* Service, sales staff give mandate for June 13 strike
* Airline and union return bargaining table on Tuesday
* Air Canada says confident deal can be reached in time
* Shares little changed on TSX (Adds details, analyst comments)
TORONTO, May 20 (Reuters) - Air Canada’s ACb.TO 3,800 customer service and sales agents have authorized strike action on June 13 if necessary to back their bargaining position in contract talks with the airline, the union said on Friday.
The Canadian Auto Workers union, which represents service workers in airports and call centers at Canada’s No. 1 airline, said that 98.25 percent of those who voted were in favor of the strike mandate going into the peak summer season.
Air Canada is in talks with all five of its Canadian labor unions as all of its collective agreements expire this year.
Sticking points in negotiations with the CAW include concessions on benefits and pensions. Talks resume on Tuesday with a federally appointed mediator.
“Air Canada is holding a tough line,” said Robert Kokonis, managing director of airline consulting company AirTrav Inc. “There are high fuel prices, we’ve got economic uncertainty continuing to cloud the U.S. horizon, and ongoing instability in select markets like the Mideast and Japan.”
The airline said that it would maintain full operations and implement a contingency service in the event of a strike to minimize he impact on customers.
“Air Canada is however confident that there is sufficient time for the parties to reach an agreement before the CAW’s announced deadline,” it said in a statement.
The strike-mandate votes were held from May 13 to 19, with more that 80 percent of workers casting ballots, the union said.
The last labor contract between the two sides expired on Feb. 28.
On Thursday, the union that represents Air Canada’s 3,000 pilots said that a tentative labor agreement with the carrier had been rejected in a vote by its members, sending the Air Canada Pilots Association back to the bargaining table. [ID:nN19112126]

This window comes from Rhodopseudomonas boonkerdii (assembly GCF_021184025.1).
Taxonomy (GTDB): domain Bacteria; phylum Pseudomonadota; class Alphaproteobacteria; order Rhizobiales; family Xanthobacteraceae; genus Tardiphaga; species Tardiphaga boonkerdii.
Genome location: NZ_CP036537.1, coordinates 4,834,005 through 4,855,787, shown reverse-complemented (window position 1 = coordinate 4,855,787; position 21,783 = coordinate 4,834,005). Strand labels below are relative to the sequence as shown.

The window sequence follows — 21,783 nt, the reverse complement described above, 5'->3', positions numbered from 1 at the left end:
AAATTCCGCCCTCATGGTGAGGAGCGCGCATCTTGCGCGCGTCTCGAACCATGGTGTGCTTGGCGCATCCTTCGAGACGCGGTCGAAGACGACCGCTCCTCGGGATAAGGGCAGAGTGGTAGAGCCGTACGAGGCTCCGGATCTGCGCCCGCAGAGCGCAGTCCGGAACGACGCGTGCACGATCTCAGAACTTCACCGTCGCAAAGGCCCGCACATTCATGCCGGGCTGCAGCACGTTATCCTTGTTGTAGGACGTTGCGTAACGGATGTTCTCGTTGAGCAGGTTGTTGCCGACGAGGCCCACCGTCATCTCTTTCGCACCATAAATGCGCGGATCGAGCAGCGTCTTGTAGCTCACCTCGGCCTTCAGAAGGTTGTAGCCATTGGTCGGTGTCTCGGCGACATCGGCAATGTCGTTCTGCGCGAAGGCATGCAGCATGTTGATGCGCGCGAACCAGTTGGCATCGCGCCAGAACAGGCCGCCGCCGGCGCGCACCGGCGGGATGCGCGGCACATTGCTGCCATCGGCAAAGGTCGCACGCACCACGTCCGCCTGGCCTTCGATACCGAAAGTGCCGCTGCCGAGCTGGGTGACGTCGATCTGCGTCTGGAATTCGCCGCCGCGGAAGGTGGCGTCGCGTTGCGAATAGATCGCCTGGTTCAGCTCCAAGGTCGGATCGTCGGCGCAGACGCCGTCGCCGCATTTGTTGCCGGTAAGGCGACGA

Issues for the pilots include wages, shifting new hires into a defined contribution pension plan, versus the current defined benefit plan, and the creation of a new low-cost leisure subsidiary, “crewed by lower cost employees”.
“Unless Air Canada can get the types of concessions it needs from its workforce, this low-cost carrier will not proceed,” Kokonis said.
Air Canada has been pushing for concessions from its workers for nearly a decade as it tries to trim costs to boost profitability in the cyclical and competitive industry.
The airline had a deficit of C$2.1 billion ($2.2 billion) for its defined benefit pension plans as of Jan. 1.
In 2009 Air Canada negotiated a special arrangement with its unions that relieved it from making contributions to the plans from April 1, 2009, to Dec. 31, 2010, and limiting its contributions between 2011 and 2013.
“In addition ... we have introduced to all of our union negotiation tables significant changes to our pension plan design to both reduce volatility and to reduce the deficit,” Michael Rousseau, Air Canada’s chief financial officer, said on Thursday at the Bank of America Merrill Lynch Global Transportation Conference.
Air Canada’s more heavily traded B shares were up 3 Canadian cent at C$2.37 on the Toronto Stock exchange on Friday afternoon.
$1=$0.97 Canadian Reporting by John McCrank; editing by Rob Wilson